Wallets & Tools
BlueWallet Sunsetting Their Custodial Lightning Offering
BlueWallet announced that they will no longer provide their Lightning custodial service. Users have until the end of April to withdraw any funds they might have on a BlueWallet Lightning account to another wallet.
The reasons behind the shutdown are a matter of speculation, but remembering that BlueWallet’s node LndHub.io suffered some crashes a few weeks ago, one can only conjecture that the main reason for sunsetting the custodial service is of a technical nature. Indeed LndHub, the technology that BlueWallet uses to compartment their Lightning node into accounts for their clients, doesn’t seem to scale very well when there is a huge number of clients to serve.
On the other hand, it seems like BlueWallet is working on non-custodial Lightning, with a hidden beta inside the app of a full LDK (Lightning Dev Kit) node. LDK is considered today as the forth major Lightning implementation, with an emphasis on modularity and being able to run even in very resource-contrived environments - such as mobile devices.
It therefore seems like BlueWallet had already been working on a non-custodial Lightning node inside BlueWallet, but that the recent issues with their LndHub instance forced them to halt their custodial service sooner than they had planned. Hence why BlueWallet’s communication focuses on the sunsetting of the custodial service without mentioning the new, incoming, non-custodial one: it’s just not 100% ready yet.
Overall, this seems like a very good news for Lightning: a custodial service disappears (with a public announcement and a 2 months long grace period), and a non-custodial one is waiting in the backstage for the second act to begin.
How Does The Typical Lightning Wallet Perform With Slow Internet?
In the meantime, BlueWallet users might be wondering which wallet to use in place of Blue. The wallet that I recommend is usually Phoenix, although of course the “best wallet” depends on the user’s context. Anita Posch conducted a very interesting experiment to evaluate how different wallets behave in a slow internet environment.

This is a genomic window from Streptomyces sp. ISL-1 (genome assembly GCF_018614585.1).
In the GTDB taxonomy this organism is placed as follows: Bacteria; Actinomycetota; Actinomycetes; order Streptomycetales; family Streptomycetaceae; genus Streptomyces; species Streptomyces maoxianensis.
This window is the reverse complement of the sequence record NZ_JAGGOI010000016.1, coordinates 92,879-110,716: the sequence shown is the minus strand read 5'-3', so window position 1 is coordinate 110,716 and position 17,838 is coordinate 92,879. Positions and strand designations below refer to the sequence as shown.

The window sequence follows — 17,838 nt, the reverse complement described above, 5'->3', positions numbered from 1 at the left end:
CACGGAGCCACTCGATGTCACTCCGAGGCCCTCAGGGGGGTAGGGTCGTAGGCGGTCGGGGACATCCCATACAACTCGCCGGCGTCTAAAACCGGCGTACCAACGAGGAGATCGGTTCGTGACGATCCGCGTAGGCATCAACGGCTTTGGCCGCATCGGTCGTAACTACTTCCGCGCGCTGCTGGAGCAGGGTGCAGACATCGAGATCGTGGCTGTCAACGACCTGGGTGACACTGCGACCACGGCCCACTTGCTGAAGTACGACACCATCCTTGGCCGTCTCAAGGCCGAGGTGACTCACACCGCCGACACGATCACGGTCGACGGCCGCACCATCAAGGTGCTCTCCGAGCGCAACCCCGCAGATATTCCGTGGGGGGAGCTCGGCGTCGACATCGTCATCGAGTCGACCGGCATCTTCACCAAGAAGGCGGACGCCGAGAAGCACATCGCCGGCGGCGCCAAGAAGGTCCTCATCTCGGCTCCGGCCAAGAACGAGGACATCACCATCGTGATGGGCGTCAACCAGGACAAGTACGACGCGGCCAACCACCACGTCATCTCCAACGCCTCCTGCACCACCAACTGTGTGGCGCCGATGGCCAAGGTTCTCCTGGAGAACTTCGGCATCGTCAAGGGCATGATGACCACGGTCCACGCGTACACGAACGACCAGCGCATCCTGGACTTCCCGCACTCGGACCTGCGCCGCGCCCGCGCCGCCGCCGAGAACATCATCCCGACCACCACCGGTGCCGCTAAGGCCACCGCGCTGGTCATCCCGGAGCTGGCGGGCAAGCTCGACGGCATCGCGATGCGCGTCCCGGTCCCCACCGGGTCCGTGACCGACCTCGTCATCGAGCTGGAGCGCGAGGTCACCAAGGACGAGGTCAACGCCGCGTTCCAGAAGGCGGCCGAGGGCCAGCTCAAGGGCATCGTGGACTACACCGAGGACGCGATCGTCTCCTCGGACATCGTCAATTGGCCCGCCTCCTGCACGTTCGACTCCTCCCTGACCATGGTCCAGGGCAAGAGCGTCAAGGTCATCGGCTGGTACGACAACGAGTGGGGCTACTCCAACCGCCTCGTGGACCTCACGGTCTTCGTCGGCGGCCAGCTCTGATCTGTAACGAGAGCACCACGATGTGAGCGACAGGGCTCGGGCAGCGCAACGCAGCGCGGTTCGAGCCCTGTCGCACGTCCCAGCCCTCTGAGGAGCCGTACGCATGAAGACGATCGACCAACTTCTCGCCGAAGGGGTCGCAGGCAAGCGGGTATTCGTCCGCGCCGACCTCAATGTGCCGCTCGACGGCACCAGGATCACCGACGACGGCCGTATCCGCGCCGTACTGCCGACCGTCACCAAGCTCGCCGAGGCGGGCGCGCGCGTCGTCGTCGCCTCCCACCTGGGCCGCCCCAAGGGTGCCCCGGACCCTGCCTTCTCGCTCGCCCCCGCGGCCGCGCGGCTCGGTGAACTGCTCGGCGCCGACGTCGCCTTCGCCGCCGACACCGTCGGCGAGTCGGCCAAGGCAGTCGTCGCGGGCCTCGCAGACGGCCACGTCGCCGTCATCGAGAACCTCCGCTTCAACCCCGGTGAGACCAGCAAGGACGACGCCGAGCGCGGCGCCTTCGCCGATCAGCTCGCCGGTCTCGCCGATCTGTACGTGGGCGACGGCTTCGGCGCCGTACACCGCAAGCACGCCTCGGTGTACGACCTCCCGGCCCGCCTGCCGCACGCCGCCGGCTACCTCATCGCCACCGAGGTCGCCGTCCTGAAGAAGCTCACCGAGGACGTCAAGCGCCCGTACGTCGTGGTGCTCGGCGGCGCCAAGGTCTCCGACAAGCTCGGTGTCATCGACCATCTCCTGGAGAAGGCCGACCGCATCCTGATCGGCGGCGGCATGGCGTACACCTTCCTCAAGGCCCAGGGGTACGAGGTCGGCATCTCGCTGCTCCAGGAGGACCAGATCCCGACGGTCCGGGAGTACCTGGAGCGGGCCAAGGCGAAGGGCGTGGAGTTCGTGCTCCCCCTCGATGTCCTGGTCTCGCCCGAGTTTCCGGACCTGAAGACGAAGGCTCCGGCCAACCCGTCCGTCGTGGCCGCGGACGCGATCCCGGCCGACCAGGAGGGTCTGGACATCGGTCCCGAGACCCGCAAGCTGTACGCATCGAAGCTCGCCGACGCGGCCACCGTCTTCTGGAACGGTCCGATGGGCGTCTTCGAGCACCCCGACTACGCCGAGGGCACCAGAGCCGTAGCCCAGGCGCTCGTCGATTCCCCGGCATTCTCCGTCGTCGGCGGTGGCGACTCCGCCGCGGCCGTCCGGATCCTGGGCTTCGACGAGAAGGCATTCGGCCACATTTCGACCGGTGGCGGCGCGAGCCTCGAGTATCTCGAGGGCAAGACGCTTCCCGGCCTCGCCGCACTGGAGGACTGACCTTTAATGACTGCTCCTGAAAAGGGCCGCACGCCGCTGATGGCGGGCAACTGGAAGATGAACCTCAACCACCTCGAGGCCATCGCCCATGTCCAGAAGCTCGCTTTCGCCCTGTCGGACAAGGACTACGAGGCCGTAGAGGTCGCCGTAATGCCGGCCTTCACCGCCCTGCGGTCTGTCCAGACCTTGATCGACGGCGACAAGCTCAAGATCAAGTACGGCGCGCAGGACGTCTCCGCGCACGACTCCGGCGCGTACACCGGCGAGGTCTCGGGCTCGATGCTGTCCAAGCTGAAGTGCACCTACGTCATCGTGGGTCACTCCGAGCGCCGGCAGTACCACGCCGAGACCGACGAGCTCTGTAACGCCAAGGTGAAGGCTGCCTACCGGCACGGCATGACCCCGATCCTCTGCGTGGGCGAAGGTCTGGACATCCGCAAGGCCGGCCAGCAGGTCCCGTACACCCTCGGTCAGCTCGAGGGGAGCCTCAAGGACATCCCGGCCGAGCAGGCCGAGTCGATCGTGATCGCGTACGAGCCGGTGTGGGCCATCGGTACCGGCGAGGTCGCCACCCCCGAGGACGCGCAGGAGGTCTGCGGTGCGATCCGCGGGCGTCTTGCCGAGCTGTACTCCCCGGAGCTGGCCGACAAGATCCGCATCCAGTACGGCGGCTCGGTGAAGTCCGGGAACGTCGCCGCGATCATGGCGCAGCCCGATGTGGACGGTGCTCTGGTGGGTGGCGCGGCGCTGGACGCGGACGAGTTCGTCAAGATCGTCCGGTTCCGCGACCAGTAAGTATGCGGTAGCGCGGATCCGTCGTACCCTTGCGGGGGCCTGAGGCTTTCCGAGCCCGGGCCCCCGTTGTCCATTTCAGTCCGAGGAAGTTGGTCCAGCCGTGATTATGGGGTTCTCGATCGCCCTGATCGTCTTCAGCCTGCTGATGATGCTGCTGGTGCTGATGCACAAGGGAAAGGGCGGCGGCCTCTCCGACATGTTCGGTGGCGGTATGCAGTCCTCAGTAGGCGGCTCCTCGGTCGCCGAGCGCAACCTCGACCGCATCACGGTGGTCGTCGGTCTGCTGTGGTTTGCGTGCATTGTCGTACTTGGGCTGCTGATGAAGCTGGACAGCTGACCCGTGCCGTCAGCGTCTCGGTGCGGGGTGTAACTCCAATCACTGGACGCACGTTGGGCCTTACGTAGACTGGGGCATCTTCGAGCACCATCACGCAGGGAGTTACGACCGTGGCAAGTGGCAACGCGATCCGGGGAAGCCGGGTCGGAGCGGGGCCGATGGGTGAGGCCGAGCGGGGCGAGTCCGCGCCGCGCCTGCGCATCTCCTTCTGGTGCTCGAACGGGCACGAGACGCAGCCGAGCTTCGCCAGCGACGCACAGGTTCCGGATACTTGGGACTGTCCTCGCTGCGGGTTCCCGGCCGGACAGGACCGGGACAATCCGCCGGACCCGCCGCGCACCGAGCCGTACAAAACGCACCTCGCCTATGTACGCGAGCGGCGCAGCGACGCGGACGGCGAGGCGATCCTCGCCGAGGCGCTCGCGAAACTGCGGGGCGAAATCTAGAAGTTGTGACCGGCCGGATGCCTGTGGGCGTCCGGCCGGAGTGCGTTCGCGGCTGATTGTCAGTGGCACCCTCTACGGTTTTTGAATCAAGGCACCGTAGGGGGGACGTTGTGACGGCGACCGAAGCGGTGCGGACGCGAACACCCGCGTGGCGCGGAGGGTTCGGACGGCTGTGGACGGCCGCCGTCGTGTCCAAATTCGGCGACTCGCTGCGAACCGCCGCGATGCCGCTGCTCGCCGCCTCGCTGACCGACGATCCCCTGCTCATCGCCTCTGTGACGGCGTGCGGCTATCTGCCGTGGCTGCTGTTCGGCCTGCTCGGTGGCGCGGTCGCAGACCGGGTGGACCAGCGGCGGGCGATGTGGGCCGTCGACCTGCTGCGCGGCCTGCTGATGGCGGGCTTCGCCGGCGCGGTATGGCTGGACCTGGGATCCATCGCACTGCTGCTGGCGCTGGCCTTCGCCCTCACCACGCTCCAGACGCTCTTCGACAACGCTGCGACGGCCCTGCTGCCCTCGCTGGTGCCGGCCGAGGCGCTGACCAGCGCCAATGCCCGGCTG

Her conclusion is that Phoenix was the best wallet overall, due to its non-custodial nature and the fact that it just works even with poor internet connection. Anita also wrote what I find to be a very thoughtful explanation of why non-custodial is the way to go especially for low income individuals:
The usual recommendation to use only a small amount of funds [in custodial wallets], because of the custodianship, cannot be applied to lower-income users. A loss of $2 can be huge for them.
Breez SDK In The Wild
Spec & Implems
Better payment flow model in lnd
LND added a new pathfinding probability estimator (the piece of software responsible for trying to find a route that will work well for a given payment). The current a priori estimator will still be the default, but users can now use a new opt-in one, called the bimodal estimator. This new estimator is notably based on work by Rene Pickhardt and others, and differs in that it takes into account both the assumed liquidity distribution inside channels and previous learnings from past payments.
anyprevout.xyz Is Back
Last week, they reversed course since Anyprevout moves two steps closer to activation. Cool!
During the discussion around Highly Available channels that we documented last week, another way to solve payment reliability was reiterated: redundant overpayments. The idea behind overpayments is not new, and quite simple in its essence. Instead of trying several routes sequentially to try to send a 1 million sats payment, why not try to send 10,000 chunks of 1,000 sats each, amounting for a total of 10 million sats (ten times what I want to send), but where in the end we only settle 1 million sats (the amount we actually want to send). We can indeed ensure that the receiver is only able to claim up to 1 million sats (for more details, this this 2020 paper, but basically the idea is that if the receiver tries to claim more than he ought, the sender can cancel the whole transfer).
Last week, Rene Pickhardt showed some early results, responding to a tweet from Matt Corallo. As we can see, the maximum amount sendable between the two considered nodes in only one attempt (eg we want the payment to succeed immediately, not try different routes sequentially until it does) is around 2,750,000 sats, and requires sending around 5 million sats in total (summing all the small chunks). As expected, we also see that the amount that can be delivered in one attempt starts to decline sharply after its maximum, even if we were to send more sats overall. It just doesn’t matter how much we try, the payment is just too big.
Une fleur est tombée sur la terre défaite
Sans un bruit, sans émoi, sans troubler la cueillette.
Pourtant une fleur qui choit autrement que par l’âge
– Pas fânée, pas séchée, encore fière sous l’orage
C’est un gâchis si grand qu’on en verse une larme.